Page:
Workers' Compensation

California: The Settlement of the SJDB Voucher in the Post-1/1/13 Date of Injury Case

In Beltran v. Structural Steel Fabricators, 2016 Cal. Wrk. Comp. P.D. LEXIS – (cite pending), the WCAB panel rescinded the WCJ’s Order Approving Compromise and Release which disallowed the parties’ agreement to settle any claim the applicant laborer may have to a Supplemental Job Displacement Benefit voucher under Labor Code § 4658.7 [LC 4658.7], in connection with the applicant’s industrial cumulative trauma to his head and back over the period 10/20/2013 to 10/20/2014.

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The WCAB panel found that the prohibition on the settlement of a Supplemental Job Displacement Benefit voucher in Labor Code § 4658.7(g) is analogous to a settlement of vocational rehabilitation benefits, which Thomas v. Sports Chalet, Inc. (1977) 42 Cal. Comp. Cases 625 [42 CCC 625] (Appeals Board en banc opinion) held could be settled in a Compromise and Release only when a serious and good faith issue exists which, if resolved against the injured worker, would defeat all of his or her rights to compensation benefits.

As in Thomas, where the parties establish that there is a good faith dispute which, if resolved against the injured worker, would defeat the injured worker’s entitlement to all workers’ compensation benefits, the injured worker may settle his or her potential right to a Supplemental Job Displacement Benefit voucher by way of Compromise and Release, and that under the facts in this case the parties have established that a good faith dispute exists based on the post-termination affirmative defense under Labor Code § 3600(a)(10) [LC 3600], which, if accepted by the WCJ, could bar the applicant’s recovery of all workers’ compensation benefits.

Commentary:

Beltran reflects the continuing saga of job retraining benefits in California. As pointed out by the commissioners in Beltran, vocational rehabilitation benefits were eliminated as part of the reform that was passed in 2004. Between 2004 and 2012, injured workers were entitled to a voucher to help them obtain the training or skill enhancement up to a value of $10,000. As a result of the most recent reform in 2013, an injured worker is now entitled to a voucher worth up to $6,000 in those cases where the worker has suffered permanent partial disability and where the employer has not been able to offer the worker a return to employment.

Prior to the 2004 reform, it was common for the parties to settle out the vocational rehabilitation benefit. Settlement of this benefit was expressly permitted by the WCAB decision in Thomas v. Sports Chalet (1977) 42 Cal. Comp. Cases 625 (Appeals Board En Banc). Faced with a Labor Code provision that precluded the commutation or settlement of vocational rehabilitation, the Appeals Board in Thomas found that before the settlement of vocational rehabilitation could be permitted, the trier of fact had to thoroughly review the record to determine whether “a serious and good faith issue exists to justify such a release”. Most of the old settlements settling out the vocational rehabilitation benefit specifically recited this “serious and good faith” language.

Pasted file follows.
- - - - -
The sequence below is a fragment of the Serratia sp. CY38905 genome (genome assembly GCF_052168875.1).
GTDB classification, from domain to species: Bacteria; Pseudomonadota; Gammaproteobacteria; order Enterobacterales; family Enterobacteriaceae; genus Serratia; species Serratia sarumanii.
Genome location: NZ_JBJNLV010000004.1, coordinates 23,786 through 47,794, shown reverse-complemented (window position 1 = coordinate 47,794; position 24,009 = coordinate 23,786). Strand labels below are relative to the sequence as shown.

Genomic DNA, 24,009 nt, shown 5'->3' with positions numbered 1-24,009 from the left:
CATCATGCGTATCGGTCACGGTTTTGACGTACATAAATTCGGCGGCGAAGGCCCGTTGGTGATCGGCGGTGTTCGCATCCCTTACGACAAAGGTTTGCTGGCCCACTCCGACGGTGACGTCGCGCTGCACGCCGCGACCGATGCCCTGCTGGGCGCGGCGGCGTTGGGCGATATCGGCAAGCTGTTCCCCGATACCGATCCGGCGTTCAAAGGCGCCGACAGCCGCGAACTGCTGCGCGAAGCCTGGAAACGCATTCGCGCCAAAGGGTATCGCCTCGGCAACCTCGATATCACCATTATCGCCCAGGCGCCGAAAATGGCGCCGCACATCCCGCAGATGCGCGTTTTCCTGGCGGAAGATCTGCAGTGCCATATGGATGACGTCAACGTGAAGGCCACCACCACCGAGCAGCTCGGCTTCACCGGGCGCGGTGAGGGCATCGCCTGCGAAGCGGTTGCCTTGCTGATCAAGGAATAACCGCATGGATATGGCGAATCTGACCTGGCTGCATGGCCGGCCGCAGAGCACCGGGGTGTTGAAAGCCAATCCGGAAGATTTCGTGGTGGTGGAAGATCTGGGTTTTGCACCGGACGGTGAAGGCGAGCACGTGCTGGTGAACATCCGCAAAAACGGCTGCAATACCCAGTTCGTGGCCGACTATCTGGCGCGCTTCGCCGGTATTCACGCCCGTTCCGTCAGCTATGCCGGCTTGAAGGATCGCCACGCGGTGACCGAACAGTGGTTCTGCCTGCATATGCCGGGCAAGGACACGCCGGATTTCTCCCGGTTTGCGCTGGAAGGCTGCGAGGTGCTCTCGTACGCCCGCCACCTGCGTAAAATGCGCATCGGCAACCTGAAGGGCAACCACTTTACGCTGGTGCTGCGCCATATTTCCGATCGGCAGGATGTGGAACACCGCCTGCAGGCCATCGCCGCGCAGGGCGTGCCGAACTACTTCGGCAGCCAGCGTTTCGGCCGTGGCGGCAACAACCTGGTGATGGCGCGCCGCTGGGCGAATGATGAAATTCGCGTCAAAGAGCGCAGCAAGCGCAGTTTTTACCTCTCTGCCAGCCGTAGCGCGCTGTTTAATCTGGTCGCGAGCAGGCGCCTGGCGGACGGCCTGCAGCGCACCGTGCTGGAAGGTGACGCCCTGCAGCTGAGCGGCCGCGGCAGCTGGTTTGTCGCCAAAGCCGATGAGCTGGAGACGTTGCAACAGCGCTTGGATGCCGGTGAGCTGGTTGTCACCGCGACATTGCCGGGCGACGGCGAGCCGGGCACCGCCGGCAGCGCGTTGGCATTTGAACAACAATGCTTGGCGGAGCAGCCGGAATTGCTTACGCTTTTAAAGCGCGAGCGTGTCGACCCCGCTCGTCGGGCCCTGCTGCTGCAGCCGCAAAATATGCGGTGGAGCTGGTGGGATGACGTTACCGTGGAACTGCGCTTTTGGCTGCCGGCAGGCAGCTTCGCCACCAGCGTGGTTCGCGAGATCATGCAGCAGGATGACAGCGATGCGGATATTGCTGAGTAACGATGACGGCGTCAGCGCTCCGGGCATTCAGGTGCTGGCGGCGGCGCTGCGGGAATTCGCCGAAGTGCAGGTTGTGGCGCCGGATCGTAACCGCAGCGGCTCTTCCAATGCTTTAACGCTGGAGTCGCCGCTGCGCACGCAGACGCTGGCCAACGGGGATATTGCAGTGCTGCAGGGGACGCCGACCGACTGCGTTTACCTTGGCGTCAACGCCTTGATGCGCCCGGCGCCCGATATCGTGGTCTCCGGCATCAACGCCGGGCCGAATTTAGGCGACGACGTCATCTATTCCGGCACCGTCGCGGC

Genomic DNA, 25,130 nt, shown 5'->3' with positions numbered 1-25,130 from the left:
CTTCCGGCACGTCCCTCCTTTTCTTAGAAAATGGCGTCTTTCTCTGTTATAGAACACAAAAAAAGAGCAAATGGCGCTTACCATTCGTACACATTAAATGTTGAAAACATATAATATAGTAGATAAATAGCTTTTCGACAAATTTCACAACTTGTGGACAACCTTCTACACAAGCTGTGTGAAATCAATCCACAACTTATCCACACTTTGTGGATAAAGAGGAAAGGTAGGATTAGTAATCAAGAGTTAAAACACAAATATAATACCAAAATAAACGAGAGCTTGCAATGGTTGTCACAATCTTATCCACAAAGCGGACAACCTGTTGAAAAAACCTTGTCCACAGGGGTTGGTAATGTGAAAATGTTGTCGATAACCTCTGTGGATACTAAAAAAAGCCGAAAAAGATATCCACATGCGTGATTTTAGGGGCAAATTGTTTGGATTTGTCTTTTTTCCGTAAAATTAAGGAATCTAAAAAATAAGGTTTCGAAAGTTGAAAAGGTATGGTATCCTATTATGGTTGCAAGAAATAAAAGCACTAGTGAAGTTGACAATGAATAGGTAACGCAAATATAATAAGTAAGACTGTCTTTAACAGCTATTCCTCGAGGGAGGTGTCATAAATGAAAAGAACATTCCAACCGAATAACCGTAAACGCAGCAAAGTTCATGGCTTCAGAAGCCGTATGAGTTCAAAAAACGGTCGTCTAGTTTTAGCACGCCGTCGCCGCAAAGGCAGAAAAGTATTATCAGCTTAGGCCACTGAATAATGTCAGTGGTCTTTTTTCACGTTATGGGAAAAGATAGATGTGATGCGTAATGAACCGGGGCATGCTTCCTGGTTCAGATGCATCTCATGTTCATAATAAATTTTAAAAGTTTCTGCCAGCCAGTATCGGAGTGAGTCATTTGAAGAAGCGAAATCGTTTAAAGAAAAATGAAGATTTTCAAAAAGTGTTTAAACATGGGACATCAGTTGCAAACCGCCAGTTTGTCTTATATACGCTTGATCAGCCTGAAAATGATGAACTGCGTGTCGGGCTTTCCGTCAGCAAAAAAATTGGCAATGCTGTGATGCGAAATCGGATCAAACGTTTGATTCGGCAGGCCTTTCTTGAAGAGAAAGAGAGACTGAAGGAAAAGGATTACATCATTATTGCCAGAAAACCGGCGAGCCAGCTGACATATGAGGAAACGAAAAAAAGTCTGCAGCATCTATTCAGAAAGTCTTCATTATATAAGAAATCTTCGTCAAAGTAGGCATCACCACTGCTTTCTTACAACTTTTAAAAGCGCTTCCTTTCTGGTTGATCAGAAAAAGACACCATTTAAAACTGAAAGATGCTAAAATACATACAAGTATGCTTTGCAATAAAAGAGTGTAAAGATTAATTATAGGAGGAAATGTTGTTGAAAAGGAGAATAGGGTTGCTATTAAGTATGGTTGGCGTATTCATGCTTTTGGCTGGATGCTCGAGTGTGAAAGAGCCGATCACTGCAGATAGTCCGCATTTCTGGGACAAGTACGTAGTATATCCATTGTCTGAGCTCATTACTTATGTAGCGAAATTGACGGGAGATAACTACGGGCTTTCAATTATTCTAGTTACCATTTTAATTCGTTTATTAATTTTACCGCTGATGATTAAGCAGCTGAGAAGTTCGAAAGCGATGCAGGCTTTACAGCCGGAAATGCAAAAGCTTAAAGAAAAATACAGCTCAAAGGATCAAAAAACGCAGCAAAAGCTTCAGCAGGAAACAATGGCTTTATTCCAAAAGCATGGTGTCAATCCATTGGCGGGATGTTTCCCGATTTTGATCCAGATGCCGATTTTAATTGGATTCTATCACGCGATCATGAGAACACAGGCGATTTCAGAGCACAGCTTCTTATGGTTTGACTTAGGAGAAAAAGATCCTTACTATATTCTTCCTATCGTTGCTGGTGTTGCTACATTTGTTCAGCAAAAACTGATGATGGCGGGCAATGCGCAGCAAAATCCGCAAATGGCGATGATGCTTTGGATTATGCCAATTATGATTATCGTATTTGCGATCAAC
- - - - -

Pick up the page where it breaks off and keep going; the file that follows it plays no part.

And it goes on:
Since the 2013 reform, Workers’ Compensation Judge’s (WCJ’s) across the State have been told that they could not approve a settlement that settled out the SJDB voucher. When the parties placed Thomas language in a Compromise and Release(C&R) for a post 1/1/13 date of injury, it was likely ignored as there was no longer a vocational rehabilitation benefit. If the C&R purported to settle the SJDB voucher, the parties were told that they were not allowed to settle the SJDB voucher and the settlement could not be approved. 

Beltran significantly changes this. By analogizing to the present situation to the situation addressed by Thomas, when the SJDB voucher is settled in a post 1/1/13 date of injury C&R, the WCJ will now have to consider the evidence and determine whether the case involves “serious and good faith issues” that could lead to the entire defeat of the worker’s entitlement to benefits. Basically, the WCJ will have to determine whether or not, based on the evidence, the worker could be left with the complete denial of benefits should the case be fully adjudicated.

The practical impact of the Beltran will be (1) that the parties will now be able to settle the SJDB voucher in limited cases and (2) WCJ’s will now look more closely at the evidence in settlements resolving a worker’s ability to seek the SJDB voucher. Quite frankly, in those cases where liability had been denied by the defendant, it did not make a great deal of sense to not allow the parties to settle this benefit. Hopefully, post-Beltran, defendants can now obtain the complete release of benefits they are seeking and the injured worker can receive some compensation for a benefit he or she might not otherwise receive if the case were fully adjudicated.

Read the Beltran noteworthy panel decision.

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